As of now, no trade has materialized for the 30-year-old tight end. His spot on the Eagles depth chart was completely usurped by Dallas Goedert and there is no reason to believe Ertz will return to any kind of prominence. There will likely be a number of higher-ceiling tight ends remaining on the board, like Gerald Everett and Austin Hooper. At this point, the only rationale for taking Ertz is crossing your fingers that a trade will come to fruition. That is just too big of a wish for me.
Round 17: Jack Doyle (TE, Indianapolis)
Jack Doyle is another formerly competent tight end who, like Ertz, is now over 30 and coming off a disappointing season. Also like Ertz, he may be seeing his spot on the depth chart wrestled away by a younger, more athletic teammate in Mo Alie-Cox.
Alie-Cox has not taken the reins the same way Goedert has in Philadelphia. But that time could be coming and certainly, he is a threat to Doyle’s red-zone targets, reducing the likelihood of touchdowns for a tight end who is heavily touchdown-dependent.
I would be more inclined to draft Harrison Bryant of the Cleveland Browns if I was looking for a tight end. If you’re looking for a potential playmaker this late in the draft, look at New York GIants’ rookie receiver Kadarius Toney, who possesses some solid upside.
Round 18: David Njoku (TE, Cleveland)
I know that by now it seems I am just beating up on the tight end position, which is partially true. I do not see the depth at the position that some claim and, as a rule, I am trying to be among the earlier players to dip into the position.
David Njoku is likely entering the season third on the Browns’ depth chart behind both Hooper and second-year man, Bryant. I cannot think of any TE3 on his own team that has much upside for the season ahead.
If I’m seeking a lottery ticket at this stage, I would be more excited about players drafted later like Tevin Coleman, Tarik Cohen or any of the 49ers running backs not named Raheem Mostert or Trey Sermon.
Round 19: Andy Dalton (QB, Chicago)
Andy Dalton is actually not the worst pick you can make in round 19 if you are truly approaching this tournament on a week-to-week basis. To get a quarterback this late that even has a chance to start for part of the year is not really anything to sneeze about.
Still, with Chicago having drafted Justin Fields in the first round, Dalton’s expected time as a starter should be relatively brief. If you drafted Fields earlier, taking Dalton might also make more sense. Nut Cohen went later in round 19 and taking a flier on him seems to be a more worthwhile pick. Dalton should be taken only if you are insuring a quarterback who may not begin the year as the starter.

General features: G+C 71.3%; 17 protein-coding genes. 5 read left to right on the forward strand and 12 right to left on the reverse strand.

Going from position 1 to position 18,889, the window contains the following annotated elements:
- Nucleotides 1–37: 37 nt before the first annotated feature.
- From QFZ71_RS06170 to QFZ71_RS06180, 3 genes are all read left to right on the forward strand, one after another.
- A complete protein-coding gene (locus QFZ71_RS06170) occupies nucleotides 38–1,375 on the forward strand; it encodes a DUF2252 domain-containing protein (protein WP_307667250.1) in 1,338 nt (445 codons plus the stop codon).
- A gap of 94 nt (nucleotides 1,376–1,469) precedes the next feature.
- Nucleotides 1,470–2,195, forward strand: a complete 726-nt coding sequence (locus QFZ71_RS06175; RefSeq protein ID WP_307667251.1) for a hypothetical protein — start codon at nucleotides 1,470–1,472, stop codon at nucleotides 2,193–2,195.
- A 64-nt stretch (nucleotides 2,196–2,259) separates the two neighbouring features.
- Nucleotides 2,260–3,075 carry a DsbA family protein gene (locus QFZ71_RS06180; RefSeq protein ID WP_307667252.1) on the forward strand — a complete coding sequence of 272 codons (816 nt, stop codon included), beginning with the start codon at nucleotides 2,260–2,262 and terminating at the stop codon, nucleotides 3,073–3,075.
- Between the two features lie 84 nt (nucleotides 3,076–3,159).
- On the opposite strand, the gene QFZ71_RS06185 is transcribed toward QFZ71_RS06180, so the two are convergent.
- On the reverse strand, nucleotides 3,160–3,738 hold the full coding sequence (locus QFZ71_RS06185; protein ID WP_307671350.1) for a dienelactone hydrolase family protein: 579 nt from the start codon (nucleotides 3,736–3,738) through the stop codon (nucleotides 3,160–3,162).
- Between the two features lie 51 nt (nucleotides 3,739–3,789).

Round 20: Jacob Hollister (TE, Buffalo Bills)
Back to abusing tight ends, I was quite surprised to see this name come up in several mock drafts. Going into his fifth season, now on his third team, with only one season of even 40 receptions, the upside seems incredibly limited for Jacob Hollister.
He will find himself as potentially the TE2 on the depth chart behind Dawson Knox. Even as a shot in the dark, this seemed to be a pretty weak effort.
Round 21: Dan Arnold (WR/TE, Carolina)
It cannot really be said that Dan Arnold has no upside. As of now, he is competing for the spot atop the depth chart at tight end in Carolina. He will have competition from Ian Thomas and rookie Tommy Tremble, but the path to playing time is more open for Arnold than some of the others I have mentioned here.
Still, Tampa Bay’s OJ Howard was on the board when Arnold was selected in various mocks. Though Howard is coming off an Achilles tendon injury that sidelined him for much of 2020, I like the upside of an athletic tight end playing with Tom Brady more than one playing with Sam Darnold.
Round 22: C.J. Uzomah (TE, Cincinnati)
My last-round player to avoid is, once again, a tight end. C.J. Uzomah, like Hollister, has only one season where he reached the 40 reception mark. With competition for the starting role from Drew Sample, I find it hard to have much confidence in Uzomah.
A tight end, taken even later, often as the last in mocks, was Steelers’ rookie, Pat Freiermuth. I am definitely going to look for a guy like Freiermuth ahead of Uzomah, who has a track record of being unproductive. Freiemuth should offer more security as a red-zone target.
Dart Throw to Target: Rhamondre Stevenson (RB, New England Patriots)
These eight players were all selected ahead of players I believe have higher upside. One player, who went undrafted, was Rhamondre Stevenson. Given the potential role of goal-line back for New England, I would be more intrigued by the value of Stevenson than many of these late-round players.
Life is hard, but it gets a little easier when we learn to lean on each other. Find me on Twitter @DaveFantasy for more life and fantasy sports content.